After a messy, public battle for power at the port of Baltimore ended with the resignation of its chief executive this year, frustrated lawmakers and port interests urgently debated how to separate politics and waterfront business.

There were private grumbling, State House hearings and a proposed bill to cut some of the port's ties to the administration of Gov. Robert L. Ehrlich Jr. but no consensus.

Now, a recently completed report commissioned by the state, at a cost of $300,000, offers advice on running the port more like a business and less like a state agency. Port and government officials will mull it over this summer.

The report, conducted by New York-based Mercer Management Consulting, doesn't advocate the sort of extensive change, such as making the port independent of the Maryland Department of Transportation, that some lawmakers proposed. But it does call for giving port executives more power over day-to-day operations and easing state rules on hiring and spending.

"We have something to put our arms around," said Helen Delich Bentley, former congresswoman and a port adviser. "One thing is clear: We need to make some changes so the port has some autonomy."

The report is getting attention as a new executive director prepares to take the helm of the Maryland Port Administration today. F. Brooks Royster III, a former port of Miami official, takes over for James J. White, who headed the port for six years until resigning amid what he called meddling in hiring and spending matters by his bosses in the Department of Transportation.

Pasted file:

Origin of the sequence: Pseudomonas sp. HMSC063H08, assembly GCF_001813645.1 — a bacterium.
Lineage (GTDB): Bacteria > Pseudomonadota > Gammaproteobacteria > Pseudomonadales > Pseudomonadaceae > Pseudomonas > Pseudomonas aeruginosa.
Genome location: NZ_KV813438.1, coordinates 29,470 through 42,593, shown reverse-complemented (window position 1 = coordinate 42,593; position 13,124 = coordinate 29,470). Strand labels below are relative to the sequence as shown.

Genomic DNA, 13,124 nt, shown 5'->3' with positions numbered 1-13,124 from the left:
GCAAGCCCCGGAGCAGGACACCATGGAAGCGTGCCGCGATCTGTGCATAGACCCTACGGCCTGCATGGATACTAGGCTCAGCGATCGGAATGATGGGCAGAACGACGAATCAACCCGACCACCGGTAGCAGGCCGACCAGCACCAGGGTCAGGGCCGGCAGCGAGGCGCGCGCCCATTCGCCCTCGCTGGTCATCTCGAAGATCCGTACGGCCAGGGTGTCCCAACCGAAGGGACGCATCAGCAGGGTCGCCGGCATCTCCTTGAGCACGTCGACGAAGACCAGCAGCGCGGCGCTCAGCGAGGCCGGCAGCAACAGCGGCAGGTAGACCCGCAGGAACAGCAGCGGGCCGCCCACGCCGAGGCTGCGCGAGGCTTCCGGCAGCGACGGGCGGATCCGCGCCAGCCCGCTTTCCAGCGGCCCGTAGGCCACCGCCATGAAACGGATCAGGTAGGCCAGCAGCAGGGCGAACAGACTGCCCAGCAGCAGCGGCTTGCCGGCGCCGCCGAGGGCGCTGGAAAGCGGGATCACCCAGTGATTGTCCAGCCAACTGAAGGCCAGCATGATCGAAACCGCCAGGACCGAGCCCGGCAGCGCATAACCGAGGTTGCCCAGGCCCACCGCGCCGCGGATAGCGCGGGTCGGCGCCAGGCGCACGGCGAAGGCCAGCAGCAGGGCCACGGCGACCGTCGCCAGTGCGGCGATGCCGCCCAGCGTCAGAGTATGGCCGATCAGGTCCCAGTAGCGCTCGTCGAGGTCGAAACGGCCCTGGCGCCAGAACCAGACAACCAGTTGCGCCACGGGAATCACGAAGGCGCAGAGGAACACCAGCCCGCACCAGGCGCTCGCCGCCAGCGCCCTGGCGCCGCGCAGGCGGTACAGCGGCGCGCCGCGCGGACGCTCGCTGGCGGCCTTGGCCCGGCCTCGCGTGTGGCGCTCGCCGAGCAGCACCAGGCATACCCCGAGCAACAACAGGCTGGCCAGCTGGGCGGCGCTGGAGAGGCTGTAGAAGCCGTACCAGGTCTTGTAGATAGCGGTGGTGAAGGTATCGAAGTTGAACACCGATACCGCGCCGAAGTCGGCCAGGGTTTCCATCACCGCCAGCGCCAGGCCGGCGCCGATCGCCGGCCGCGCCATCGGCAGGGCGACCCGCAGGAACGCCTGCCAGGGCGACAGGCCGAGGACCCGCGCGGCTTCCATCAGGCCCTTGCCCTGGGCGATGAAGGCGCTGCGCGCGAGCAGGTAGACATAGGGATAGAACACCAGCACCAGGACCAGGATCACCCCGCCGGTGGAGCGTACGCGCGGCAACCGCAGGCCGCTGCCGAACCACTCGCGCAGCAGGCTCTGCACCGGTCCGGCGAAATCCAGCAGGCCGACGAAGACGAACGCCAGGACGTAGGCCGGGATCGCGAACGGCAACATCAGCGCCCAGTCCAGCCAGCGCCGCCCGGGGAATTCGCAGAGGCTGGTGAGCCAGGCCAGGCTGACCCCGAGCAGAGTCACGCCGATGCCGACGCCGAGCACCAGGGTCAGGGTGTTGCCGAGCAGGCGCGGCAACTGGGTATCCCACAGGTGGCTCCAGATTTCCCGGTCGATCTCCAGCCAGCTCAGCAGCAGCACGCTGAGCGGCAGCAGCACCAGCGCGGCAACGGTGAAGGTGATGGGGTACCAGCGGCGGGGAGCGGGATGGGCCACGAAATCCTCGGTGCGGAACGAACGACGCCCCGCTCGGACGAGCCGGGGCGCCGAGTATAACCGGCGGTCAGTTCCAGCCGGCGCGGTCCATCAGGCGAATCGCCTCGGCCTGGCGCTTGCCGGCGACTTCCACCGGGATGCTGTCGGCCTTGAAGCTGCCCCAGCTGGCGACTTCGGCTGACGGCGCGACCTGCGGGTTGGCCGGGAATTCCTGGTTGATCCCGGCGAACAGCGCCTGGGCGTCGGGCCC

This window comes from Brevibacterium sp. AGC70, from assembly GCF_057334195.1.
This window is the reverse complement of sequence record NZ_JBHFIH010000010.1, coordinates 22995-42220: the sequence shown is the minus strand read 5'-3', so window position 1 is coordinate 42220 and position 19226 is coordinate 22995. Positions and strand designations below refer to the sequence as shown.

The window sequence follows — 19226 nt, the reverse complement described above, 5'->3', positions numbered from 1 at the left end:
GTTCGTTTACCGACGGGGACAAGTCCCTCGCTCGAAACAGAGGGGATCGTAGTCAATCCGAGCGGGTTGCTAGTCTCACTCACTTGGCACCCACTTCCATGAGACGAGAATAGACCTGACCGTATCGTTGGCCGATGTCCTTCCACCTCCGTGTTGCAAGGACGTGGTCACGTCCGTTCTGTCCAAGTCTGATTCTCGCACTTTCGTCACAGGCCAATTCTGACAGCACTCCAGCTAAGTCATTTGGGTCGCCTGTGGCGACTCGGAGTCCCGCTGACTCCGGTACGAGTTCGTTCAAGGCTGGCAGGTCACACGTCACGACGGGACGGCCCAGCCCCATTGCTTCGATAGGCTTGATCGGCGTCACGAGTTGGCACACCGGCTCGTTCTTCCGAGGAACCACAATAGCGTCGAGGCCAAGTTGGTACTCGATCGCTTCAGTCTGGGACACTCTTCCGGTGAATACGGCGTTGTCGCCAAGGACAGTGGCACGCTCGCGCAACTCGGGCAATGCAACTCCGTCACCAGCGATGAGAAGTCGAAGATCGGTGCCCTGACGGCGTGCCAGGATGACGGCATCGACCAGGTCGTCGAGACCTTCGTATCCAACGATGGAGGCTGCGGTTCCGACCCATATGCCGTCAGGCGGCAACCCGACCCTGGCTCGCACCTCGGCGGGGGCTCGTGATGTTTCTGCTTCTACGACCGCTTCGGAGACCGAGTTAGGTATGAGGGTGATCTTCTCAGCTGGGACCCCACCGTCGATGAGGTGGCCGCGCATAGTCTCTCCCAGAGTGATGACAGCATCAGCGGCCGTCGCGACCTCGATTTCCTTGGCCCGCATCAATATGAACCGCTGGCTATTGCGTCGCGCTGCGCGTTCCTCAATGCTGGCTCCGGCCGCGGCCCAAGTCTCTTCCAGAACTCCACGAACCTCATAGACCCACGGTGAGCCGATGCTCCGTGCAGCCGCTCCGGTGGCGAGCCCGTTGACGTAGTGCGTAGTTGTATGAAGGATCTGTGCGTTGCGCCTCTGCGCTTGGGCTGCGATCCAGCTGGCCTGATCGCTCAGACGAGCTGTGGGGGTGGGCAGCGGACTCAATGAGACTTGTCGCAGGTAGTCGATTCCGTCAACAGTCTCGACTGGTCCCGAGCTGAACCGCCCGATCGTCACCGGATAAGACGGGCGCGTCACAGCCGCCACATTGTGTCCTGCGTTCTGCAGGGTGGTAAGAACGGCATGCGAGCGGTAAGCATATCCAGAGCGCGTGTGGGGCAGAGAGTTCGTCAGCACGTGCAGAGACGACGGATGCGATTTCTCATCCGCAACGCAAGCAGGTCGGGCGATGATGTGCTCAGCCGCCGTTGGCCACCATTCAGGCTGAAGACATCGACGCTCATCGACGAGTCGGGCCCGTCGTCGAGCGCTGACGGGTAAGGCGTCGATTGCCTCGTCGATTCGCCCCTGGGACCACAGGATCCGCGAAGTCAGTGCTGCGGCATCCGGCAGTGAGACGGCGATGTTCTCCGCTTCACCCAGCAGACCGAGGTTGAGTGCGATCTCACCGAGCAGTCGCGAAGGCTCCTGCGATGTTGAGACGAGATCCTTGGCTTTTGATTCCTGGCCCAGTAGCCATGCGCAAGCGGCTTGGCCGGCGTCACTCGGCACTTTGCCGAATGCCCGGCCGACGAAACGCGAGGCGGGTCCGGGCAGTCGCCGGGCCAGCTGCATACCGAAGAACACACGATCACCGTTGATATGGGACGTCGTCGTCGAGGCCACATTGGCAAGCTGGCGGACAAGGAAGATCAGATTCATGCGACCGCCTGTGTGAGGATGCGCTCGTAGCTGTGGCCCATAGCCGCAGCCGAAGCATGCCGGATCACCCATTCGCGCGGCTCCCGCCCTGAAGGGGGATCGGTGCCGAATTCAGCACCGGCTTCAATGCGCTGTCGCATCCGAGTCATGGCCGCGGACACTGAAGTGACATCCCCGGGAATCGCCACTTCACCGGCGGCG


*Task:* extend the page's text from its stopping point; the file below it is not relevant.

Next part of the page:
The departure angered Democratic legislators who oversee the state's maritime interests and some port customers, who wrote letters and e-mail to state officials that they feared the business and stability White brought would dissolve.

Facing much of the criticism was Transportation Secretary Robert L. Flanagan, appointed more than two years ago by Ehrlich, the first Maryland Republican governor in 36 years. Flanagan said last week that he was obligated to question possible overspending on such things as $200 pens and tickets to sporting events, and that Ehrlich had a prerogative to appoint people to work there.

He said lawmakers should not move too hastily to give the port exemptions from state rules aimed at protecting taxpayer money.

Taxpayer money

For now, the report concluded, the port needs taxpayer money to pay for such capital needs as clearing the bay channels, cranes and land because the port's direct revenue is only enough to cover operating expenses. The report said the port could not become independent from the state unless another funding source is found.

The report is dated May 17, but work began on it last year, before the public dust-up between Flanagan and White.

Its authors said their recommendations were not influenced by the clash but are timely because of it.

"We were very explicit in the report that we believe things need to be changed," said Mark Kader, a Mercer director who wrote the report along with Manny Hontoria, a Mercer principal. "They are not some nice-to-haves."

Kader said they would have made the same recommendations whether the White and Flanagan disagreement had happened or not.

Other ports face similar political and structural problems and are dealing with them.

"What will happen if nothing is changed is Baltimore's competitive position will continue to become more difficult," Kader said. "It will hurt business and if it hurts business, you can figure out the side effects."

For his part, Flanagan said he opposes port independence but not to loosening some rules. He said he would rely heavily on the advice of Royster, the new port director, who said he would immediately start talks with port interests.

'Move carefully'